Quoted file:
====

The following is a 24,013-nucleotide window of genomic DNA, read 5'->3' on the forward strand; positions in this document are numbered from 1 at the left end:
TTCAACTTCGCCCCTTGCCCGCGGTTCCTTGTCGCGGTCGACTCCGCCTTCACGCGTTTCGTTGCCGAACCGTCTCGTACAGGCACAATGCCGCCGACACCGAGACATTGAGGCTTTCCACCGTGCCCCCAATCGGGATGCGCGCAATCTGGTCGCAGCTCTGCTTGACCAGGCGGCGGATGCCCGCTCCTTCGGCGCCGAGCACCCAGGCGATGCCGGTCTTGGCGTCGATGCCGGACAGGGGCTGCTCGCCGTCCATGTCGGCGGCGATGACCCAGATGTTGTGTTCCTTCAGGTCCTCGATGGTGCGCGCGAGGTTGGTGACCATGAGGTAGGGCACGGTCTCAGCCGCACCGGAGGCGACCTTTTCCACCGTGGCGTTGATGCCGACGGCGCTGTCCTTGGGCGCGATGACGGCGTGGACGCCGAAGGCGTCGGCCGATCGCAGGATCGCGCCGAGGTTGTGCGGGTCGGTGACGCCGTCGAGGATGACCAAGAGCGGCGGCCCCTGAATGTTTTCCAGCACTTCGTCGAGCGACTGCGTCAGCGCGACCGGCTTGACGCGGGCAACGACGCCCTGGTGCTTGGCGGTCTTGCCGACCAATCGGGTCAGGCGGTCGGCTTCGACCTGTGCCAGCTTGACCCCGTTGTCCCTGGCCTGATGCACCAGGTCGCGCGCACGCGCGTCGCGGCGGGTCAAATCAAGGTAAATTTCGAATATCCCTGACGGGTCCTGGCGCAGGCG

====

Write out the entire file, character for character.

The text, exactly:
The following is a 24,013-nucleotide window of genomic DNA, read 5'->3' on the forward strand; positions in this document are numbered from 1 at the left end:
TTCAACTTCGCCCCTTGCCCGCGGTTCCTTGTCGCGGTCGACTCCGCCTTCACGCGTTTCGTTGCCGAACCGTCTCGTACAGGCACAATGCCGCCGACACCGAGACATTGAGGCTTTCCACCGTGCCCCCAATCGGGATGCGCGCAATCTGGTCGCAGCTCTGCTTGACCAGGCGGCGGATGCCCGCTCCTTCGGCGCCGAGCACCCAGGCGATGCCGGTCTTGGCGTCGATGCCGGACAGGGGCTGCTCGCCGTCCATGTCGGCGGCGATGACCCAGATGTTGTGTTCCTTCAGGTCCTCGATGGTGCGCGCGAGGTTGGTGACCATGAGGTAGGGCACGGTCTCAGCCGCACCGGAGGCGACCTTTTCCACCGTGGCGTTGATGCCGACGGCGCTGTCCTTGGGCGCGATGACGGCGTGGACGCCGAAGGCGTCGGCCGATCGCAGGATCGCGCCGAGGTTGTGCGGGTCGGTGACGCCGTCGAGGATGACCAAGAGCGGCGGCCCCTGAATGTTTTCCAGCACTTCGTCGAGCGACTGCGTCAGCGCGACCGGCTTGACGCGGGCAACGACGCCCTGGTGCTTGGCGGTCTTGCCGACCAATCGGGTCAGGCGGTCGGCTTCGACCTGTGCCAGCTTGACCCCGTTGTCCCTGGCCTGATGCACCAGGTCGCGCGCACGCGCGTCGCGGCGGGTCAAATCAAGGTAAATTTCGAATATCCCTGACGGGTCCTGGCGCAGGCG